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Blockchains provide a powerful system for tracking nuclear material whose digital records cannot be amended, whereas a simple open blockchain allows all parties to read the ledger hosted at the nodes. No confidentiality is provided by default.

This is a problem because certain information about nuclear security or intellectual property used in clean energy or nuclear medicine should be kept private for good reasons.

The solution is to encrypt information related to nuclear safeguards on a ledger and upload and download it to the blockchain in transit.

Not only that, but the encryption used ensures long-term protection of data for the full lifetime of the underlying asset, which can span time scales of thousands of years for nuclear waste management. It is in this context that the high integrity and availability of blockchain records truly come to the fore.

A major advance of SLINMAC is to investigate how end-to-end encryption, which is essential for blockchains to meet nuclear security requirements, affects the auditability of the system. SLINMAC uses a multicast encryption protocol. This also allows multiple organizations to decrypt the same information and validate each other’s access. This is important when the same report needs to be distributed between nuclear facilities, national regulators and the IAEA.

The idea of ​​using blockchain to track nuclear material is in the early stages of research and we welcome the opportunity to discuss SLINMAC and more general concepts at the symposium. This work builds on the first blockchain demo of a Safeguard Information System called “SLUMBAT” that he presented at his last Safeguard Symposium in 2018, which will be distributed between UNSW, Finland’s national regular STUK and the Stimson Center. led to his SLAFKA project. 2020.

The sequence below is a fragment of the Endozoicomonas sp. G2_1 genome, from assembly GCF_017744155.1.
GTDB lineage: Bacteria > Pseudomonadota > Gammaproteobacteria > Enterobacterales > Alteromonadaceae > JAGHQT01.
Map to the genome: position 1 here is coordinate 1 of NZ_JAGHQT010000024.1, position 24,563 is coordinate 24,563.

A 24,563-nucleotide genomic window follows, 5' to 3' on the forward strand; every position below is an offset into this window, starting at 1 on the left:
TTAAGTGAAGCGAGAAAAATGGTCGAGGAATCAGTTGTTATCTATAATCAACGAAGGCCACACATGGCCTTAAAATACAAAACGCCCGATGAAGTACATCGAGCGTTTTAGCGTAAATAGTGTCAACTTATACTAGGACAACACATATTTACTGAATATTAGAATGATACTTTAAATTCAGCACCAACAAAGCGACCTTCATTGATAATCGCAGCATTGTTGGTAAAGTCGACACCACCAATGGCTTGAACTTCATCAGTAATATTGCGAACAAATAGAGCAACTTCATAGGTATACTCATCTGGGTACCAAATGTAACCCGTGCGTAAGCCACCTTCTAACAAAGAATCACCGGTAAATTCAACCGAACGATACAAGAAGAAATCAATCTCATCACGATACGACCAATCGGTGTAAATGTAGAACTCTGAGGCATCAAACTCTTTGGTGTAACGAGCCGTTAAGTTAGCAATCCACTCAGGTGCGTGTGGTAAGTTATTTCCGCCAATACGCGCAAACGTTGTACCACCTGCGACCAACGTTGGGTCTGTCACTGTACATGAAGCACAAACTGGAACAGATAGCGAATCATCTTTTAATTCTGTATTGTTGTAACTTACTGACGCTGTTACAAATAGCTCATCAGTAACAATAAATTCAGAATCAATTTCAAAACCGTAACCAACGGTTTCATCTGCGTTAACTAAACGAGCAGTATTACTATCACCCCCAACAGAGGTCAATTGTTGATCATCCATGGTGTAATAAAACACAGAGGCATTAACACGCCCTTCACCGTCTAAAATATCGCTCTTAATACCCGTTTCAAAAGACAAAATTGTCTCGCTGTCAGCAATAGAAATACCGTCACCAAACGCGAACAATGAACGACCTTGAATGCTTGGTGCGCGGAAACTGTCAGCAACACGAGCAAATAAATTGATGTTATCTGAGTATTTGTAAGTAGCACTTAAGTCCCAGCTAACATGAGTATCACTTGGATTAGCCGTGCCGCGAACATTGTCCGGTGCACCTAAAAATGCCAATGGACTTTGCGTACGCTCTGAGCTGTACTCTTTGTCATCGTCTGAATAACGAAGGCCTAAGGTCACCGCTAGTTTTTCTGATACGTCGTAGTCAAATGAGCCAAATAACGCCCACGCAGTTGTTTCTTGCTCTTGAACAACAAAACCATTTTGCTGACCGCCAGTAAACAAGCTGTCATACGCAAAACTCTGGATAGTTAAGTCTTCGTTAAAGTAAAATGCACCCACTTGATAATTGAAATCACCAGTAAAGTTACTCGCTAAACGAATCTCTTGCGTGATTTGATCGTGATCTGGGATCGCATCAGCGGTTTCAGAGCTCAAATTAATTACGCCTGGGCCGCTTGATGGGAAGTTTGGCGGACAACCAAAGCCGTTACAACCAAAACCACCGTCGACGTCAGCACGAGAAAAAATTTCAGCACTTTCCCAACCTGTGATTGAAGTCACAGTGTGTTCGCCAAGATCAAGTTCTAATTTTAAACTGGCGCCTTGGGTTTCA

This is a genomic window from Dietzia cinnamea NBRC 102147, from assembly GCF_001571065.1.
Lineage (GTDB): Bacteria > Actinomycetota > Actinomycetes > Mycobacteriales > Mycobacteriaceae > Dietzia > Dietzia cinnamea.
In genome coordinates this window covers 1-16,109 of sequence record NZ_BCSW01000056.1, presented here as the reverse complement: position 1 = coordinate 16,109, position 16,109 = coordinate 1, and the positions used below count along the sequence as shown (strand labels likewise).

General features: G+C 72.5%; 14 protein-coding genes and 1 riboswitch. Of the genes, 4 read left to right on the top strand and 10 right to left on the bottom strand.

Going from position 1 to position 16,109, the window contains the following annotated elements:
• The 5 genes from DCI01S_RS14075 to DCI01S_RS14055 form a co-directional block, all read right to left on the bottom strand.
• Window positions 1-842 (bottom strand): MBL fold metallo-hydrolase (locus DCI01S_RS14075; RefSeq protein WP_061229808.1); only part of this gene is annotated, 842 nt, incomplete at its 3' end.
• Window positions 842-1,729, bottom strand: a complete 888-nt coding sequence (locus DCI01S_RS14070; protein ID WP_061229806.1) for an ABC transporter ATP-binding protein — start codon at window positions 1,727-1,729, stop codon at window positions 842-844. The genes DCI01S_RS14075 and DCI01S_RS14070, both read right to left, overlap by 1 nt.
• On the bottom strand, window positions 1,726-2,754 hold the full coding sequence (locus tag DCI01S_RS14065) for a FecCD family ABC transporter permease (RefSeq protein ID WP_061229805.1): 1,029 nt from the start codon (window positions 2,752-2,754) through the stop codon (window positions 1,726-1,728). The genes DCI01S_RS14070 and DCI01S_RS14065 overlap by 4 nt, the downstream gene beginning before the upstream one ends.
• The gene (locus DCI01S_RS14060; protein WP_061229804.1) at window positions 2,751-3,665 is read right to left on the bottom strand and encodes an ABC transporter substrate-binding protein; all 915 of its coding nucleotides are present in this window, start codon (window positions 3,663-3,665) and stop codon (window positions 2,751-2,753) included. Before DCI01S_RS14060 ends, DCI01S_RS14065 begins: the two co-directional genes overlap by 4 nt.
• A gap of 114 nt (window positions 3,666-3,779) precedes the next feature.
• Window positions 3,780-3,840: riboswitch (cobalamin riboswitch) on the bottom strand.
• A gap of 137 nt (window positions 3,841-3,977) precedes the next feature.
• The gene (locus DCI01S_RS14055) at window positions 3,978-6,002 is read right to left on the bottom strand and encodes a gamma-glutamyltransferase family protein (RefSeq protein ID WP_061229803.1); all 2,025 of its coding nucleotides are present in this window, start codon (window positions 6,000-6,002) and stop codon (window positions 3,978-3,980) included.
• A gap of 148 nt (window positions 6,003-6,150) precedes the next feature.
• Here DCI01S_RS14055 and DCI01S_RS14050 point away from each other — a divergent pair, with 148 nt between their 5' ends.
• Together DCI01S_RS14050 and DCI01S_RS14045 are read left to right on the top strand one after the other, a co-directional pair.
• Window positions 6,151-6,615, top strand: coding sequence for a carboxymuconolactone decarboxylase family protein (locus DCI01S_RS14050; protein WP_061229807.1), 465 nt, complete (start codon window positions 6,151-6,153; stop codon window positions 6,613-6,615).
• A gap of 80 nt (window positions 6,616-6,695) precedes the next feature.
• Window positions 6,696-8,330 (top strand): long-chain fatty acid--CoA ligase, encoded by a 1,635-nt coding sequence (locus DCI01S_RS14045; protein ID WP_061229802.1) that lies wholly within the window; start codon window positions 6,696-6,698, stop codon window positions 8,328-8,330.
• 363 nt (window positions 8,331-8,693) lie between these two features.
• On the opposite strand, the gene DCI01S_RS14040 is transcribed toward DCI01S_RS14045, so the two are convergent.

An increase in global nuclear energy is widely recognized by the IPCC as critical to achieving decarbonization goals over the next 30 years and beyond. To meet the growing number of safeguard transactions required to make this happen, the safeguard community needs new technologies such as blockchain to increase efficiency without compromising security and auditability. .

We believe that technologies like SLINMAC can improve trust levels across the nuclear industry, while providing new points of engagement for exciting technical cooperation between the nuclear safeguards, blockchain, and information security communities. I believe.

We want to ensure that nuclear energy is produced in a safe manner. This relies in part on the security of information on nuclear materials, coupled with the transparency and auditability of the nuclear supply chain.

SLINMAC shows some of what this future might look like.

Marcus Borscz, Taste of Research Student, School of Mechanical and Manufacturing Engineering, UNSW Sydney

Dr. Edward Obbard, UNSW Nuclear Engineering Program Coordinator, UNSW Sydney